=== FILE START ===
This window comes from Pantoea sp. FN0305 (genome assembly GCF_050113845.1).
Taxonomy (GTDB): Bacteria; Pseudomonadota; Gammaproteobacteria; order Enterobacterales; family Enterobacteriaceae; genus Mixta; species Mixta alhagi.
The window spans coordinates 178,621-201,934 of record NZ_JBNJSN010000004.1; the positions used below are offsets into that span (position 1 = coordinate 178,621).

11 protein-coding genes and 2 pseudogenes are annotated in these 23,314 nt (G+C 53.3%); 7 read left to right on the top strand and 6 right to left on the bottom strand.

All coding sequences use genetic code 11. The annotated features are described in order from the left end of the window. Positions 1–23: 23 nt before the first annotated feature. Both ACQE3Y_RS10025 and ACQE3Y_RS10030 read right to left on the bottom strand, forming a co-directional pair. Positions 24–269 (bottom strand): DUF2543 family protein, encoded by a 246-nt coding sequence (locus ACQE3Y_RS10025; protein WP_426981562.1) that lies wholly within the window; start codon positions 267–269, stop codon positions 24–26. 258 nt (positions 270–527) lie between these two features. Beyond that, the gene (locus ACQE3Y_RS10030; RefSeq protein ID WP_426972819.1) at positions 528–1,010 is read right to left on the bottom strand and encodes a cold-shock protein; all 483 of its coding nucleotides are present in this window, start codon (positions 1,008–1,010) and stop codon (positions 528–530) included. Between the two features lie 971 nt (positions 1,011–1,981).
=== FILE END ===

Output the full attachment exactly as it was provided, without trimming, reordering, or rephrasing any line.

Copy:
This window comes from Pantoea sp. FN0305 (genome assembly GCF_050113845.1).
Taxonomy (GTDB): Bacteria; Pseudomonadota; Gammaproteobacteria; order Enterobacterales; family Enterobacteriaceae; genus Mixta; species Mixta alhagi.
The window spans coordinates 178,621-201,934 of record NZ_JBNJSN010000004.1; the positions used below are offsets into that span (position 1 = coordinate 178,621).

11 protein-coding genes and 2 pseudogenes are annotated in these 23,314 nt (G+C 53.3%); 7 read left to right on the top strand and 6 right to left on the bottom strand.

All coding sequences use genetic code 11. The annotated features are described in order from the left end of the window. Positions 1–23: 23 nt before the first annotated feature. Both ACQE3Y_RS10025 and ACQE3Y_RS10030 read right to left on the bottom strand, forming a co-directional pair. Positions 24–269 (bottom strand): DUF2543 family protein, encoded by a 246-nt coding sequence (locus ACQE3Y_RS10025; protein WP_426981562.1) that lies wholly within the window; start codon positions 267–269, stop codon positions 24–26. 258 nt (positions 270–527) lie between these two features. Beyond that, the gene (locus ACQE3Y_RS10030; RefSeq protein ID WP_426972819.1) at positions 528–1,010 is read right to left on the bottom strand and encodes a cold-shock protein; all 483 of its coding nucleotides are present in this window, start codon (positions 1,008–1,010) and stop codon (positions 528–530) included. Between the two features lie 971 nt (positions 1,011–1,981).